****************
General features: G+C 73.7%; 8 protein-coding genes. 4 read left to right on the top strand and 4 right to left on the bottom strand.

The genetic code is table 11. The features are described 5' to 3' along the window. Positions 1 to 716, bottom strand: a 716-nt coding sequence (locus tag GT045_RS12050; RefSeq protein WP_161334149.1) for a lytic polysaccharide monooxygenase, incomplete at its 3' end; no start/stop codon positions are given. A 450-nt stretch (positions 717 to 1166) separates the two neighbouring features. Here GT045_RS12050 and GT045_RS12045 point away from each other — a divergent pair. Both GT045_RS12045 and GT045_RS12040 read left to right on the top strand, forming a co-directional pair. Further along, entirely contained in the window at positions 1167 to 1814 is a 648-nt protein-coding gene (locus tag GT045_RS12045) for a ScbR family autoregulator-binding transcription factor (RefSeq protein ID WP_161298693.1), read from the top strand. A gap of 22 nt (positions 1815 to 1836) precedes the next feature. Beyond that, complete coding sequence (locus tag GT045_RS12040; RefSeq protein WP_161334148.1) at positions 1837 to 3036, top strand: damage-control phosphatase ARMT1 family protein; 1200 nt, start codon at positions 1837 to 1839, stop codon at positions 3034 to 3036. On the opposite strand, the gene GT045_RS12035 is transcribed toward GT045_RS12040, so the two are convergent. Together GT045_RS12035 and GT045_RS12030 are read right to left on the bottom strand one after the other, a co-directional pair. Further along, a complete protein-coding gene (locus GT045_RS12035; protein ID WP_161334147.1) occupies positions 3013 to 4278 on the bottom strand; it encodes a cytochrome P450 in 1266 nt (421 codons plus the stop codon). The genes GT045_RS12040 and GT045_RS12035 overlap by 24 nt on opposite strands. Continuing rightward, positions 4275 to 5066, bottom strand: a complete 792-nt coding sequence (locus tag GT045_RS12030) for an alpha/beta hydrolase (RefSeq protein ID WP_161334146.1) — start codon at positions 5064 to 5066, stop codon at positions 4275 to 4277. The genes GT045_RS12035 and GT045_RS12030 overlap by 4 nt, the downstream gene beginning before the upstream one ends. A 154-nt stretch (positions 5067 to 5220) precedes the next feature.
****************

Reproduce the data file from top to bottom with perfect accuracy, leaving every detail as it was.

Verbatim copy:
General features: G+C 73.7%; 8 protein-coding genes. 4 read left to right on the top strand and 4 right to left on the bottom strand.

The genetic code is table 11. The features are described 5' to 3' along the window. Positions 1 to 716, bottom strand: a 716-nt coding sequence (locus tag GT045_RS12050; RefSeq protein WP_161334149.1) for a lytic polysaccharide monooxygenase, incomplete at its 3' end; no start/stop codon positions are given. A 450-nt stretch (positions 717 to 1166) separates the two neighbouring features. Here GT045_RS12050 and GT045_RS12045 point away from each other — a divergent pair. Both GT045_RS12045 and GT045_RS12040 read left to right on the top strand, forming a co-directional pair. Further along, entirely contained in the window at positions 1167 to 1814 is a 648-nt protein-coding gene (locus tag GT045_RS12045) for a ScbR family autoregulator-binding transcription factor (RefSeq protein ID WP_161298693.1), read from the top strand. A gap of 22 nt (positions 1815 to 1836) precedes the next feature. Beyond that, complete coding sequence (locus tag GT045_RS12040; RefSeq protein WP_161334148.1) at positions 1837 to 3036, top strand: damage-control phosphatase ARMT1 family protein; 1200 nt, start codon at positions 1837 to 1839, stop codon at positions 3034 to 3036. On the opposite strand, the gene GT045_RS12035 is transcribed toward GT045_RS12040, so the two are convergent. Together GT045_RS12035 and GT045_RS12030 are read right to left on the bottom strand one after the other, a co-directional pair. Further along, a complete protein-coding gene (locus GT045_RS12035; protein ID WP_161334147.1) occupies positions 3013 to 4278 on the bottom strand; it encodes a cytochrome P450 in 1266 nt (421 codons plus the stop codon). The genes GT045_RS12040 and GT045_RS12035 overlap by 24 nt on opposite strands. Continuing rightward, positions 4275 to 5066, bottom strand: a complete 792-nt coding sequence (locus tag GT045_RS12030) for an alpha/beta hydrolase (RefSeq protein ID WP_161334146.1) — start codon at positions 5064 to 5066, stop codon at positions 4275 to 4277. The genes GT045_RS12035 and GT045_RS12030 overlap by 4 nt, the downstream gene beginning before the upstream one ends. A 154-nt stretch (positions 5067 to 5220) precedes the next feature.